Give no offense to Jews or to Greeks or to the church of God, [33] just as I try to please every-one in everything I do, not seeking my own advantage, but that of many, that they may be saved.

Paul becoming a “servant to all” meant Paul surrendering or setting aside his own preferences, his own comforts, his own rights, if there was any chance that such things, in some way, might be stumbling block for the gospel. Undoubtedly, the gospel itself is offensive to spiritually rebellious people like us. As Paul wrote in the opening chapter, “but we preach Christ crucified, a stumbling block to Jews and folly to Gentiles” (1:23) But the offense of the cross was part of God's plan. Any other kind of offense should be thoughtfully avoided, as Paul explains here.

If some kind of concession to Jewish culture would help remove a distraction for Paul's listeners, he would gladly make it. If there was some way Paul needed to honor this or that aspect of the Old Testament law, so as not to unnecessarily offend his religious audience, Paul would gladly do it. If there was something his Gentile listeners might consider “too Jewish”, and the Apostle felt it could muddy the waters of his message, Paul would gladly lay it aside. If there was some-thing, any secondary thing, that might hurt the conscience of a fellow believer or a spiritually-curious seeker, Paul would gladly give it up for the sake of gospel clarity in that relationship.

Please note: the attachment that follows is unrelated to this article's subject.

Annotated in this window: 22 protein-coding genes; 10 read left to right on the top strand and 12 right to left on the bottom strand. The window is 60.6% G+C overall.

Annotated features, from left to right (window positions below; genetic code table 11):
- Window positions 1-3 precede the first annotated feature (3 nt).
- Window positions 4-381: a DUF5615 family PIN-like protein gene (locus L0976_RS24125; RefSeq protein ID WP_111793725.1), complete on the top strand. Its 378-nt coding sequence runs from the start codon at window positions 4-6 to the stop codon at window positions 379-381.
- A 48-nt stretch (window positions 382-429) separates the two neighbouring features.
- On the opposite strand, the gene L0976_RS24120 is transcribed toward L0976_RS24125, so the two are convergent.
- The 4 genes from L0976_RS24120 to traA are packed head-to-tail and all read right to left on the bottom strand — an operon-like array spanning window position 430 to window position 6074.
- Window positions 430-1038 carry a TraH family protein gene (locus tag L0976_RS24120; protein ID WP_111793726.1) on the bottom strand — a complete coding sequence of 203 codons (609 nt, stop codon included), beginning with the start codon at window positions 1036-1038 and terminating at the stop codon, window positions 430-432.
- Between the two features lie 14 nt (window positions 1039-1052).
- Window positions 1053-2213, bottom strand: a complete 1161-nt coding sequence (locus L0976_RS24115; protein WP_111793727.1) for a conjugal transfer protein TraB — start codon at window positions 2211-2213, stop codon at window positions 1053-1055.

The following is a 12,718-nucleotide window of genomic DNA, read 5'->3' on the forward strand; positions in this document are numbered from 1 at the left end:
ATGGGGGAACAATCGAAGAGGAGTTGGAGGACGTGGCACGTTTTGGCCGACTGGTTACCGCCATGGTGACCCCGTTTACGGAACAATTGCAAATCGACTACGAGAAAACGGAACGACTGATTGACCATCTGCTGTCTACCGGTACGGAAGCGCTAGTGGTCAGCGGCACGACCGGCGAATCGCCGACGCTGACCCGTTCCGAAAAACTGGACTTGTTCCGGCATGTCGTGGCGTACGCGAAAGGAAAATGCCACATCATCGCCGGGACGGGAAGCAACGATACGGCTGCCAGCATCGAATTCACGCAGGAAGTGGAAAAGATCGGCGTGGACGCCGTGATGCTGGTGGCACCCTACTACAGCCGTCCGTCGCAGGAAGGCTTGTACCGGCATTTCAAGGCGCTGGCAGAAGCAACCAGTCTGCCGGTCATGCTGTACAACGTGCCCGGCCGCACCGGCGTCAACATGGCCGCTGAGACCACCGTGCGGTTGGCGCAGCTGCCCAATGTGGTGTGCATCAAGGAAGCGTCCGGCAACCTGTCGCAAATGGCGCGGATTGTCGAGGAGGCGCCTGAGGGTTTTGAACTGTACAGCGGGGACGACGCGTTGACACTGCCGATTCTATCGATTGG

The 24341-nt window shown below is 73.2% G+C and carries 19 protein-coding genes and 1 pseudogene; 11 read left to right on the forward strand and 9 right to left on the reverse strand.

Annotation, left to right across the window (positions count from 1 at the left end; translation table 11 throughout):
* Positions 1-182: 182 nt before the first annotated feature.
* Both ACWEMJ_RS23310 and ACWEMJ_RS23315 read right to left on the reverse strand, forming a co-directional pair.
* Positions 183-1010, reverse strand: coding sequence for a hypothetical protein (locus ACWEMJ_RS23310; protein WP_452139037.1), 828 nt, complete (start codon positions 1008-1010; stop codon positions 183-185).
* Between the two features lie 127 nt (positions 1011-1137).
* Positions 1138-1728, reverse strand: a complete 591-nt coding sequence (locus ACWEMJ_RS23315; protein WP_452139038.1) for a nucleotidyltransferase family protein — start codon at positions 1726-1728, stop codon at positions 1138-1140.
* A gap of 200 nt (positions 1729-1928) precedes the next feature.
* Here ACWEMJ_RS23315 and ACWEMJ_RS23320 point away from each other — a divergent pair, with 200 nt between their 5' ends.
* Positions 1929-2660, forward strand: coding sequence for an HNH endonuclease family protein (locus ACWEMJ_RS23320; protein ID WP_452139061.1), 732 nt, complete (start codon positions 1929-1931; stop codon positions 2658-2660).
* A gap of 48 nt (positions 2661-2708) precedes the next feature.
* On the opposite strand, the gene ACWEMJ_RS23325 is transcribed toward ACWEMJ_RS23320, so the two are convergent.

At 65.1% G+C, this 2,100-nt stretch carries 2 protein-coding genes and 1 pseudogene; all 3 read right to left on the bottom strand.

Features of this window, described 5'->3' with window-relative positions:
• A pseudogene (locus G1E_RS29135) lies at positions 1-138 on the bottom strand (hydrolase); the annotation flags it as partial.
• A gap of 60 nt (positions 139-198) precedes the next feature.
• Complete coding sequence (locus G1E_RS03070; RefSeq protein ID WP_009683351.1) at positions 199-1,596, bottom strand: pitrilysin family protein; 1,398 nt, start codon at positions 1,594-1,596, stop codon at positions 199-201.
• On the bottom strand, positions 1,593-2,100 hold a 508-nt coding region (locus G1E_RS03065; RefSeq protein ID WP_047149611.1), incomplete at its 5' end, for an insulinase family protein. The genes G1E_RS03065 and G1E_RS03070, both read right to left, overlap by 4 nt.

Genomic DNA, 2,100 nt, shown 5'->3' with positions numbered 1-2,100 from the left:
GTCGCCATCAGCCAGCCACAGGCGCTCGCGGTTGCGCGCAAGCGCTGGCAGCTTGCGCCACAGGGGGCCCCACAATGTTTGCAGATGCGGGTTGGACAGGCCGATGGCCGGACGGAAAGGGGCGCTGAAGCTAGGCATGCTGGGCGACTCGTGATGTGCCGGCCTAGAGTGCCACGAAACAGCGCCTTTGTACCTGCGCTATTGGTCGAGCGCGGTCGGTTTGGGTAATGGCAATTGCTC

An example of this 'becoming a servant', the example that Paul has just provided in chapter 9, relates to Paul's right to receive financial support as a full-time minister of the gospel. As Paul expressed it in v. 14, “...the Lord commanded that those who proclaim the gospel should get their living by the gospel.” But Paul set aside that right in Corinth. Why? So that, number one, his motives might not be called into question, and number two, so that he might distinguish himself from other teachers, other orators, who would charge money for their 'wisdom'. He did not want the Corinthians to think they were somehow serving him. Instead, he became a servant to them by surrendering that right to ask for support, so that the Good News about Jesus, God's exalted Servant, would shine through without any confusion or distraction. But please notice how Paul provides here qualifications to his attitude of 'giving no offense'.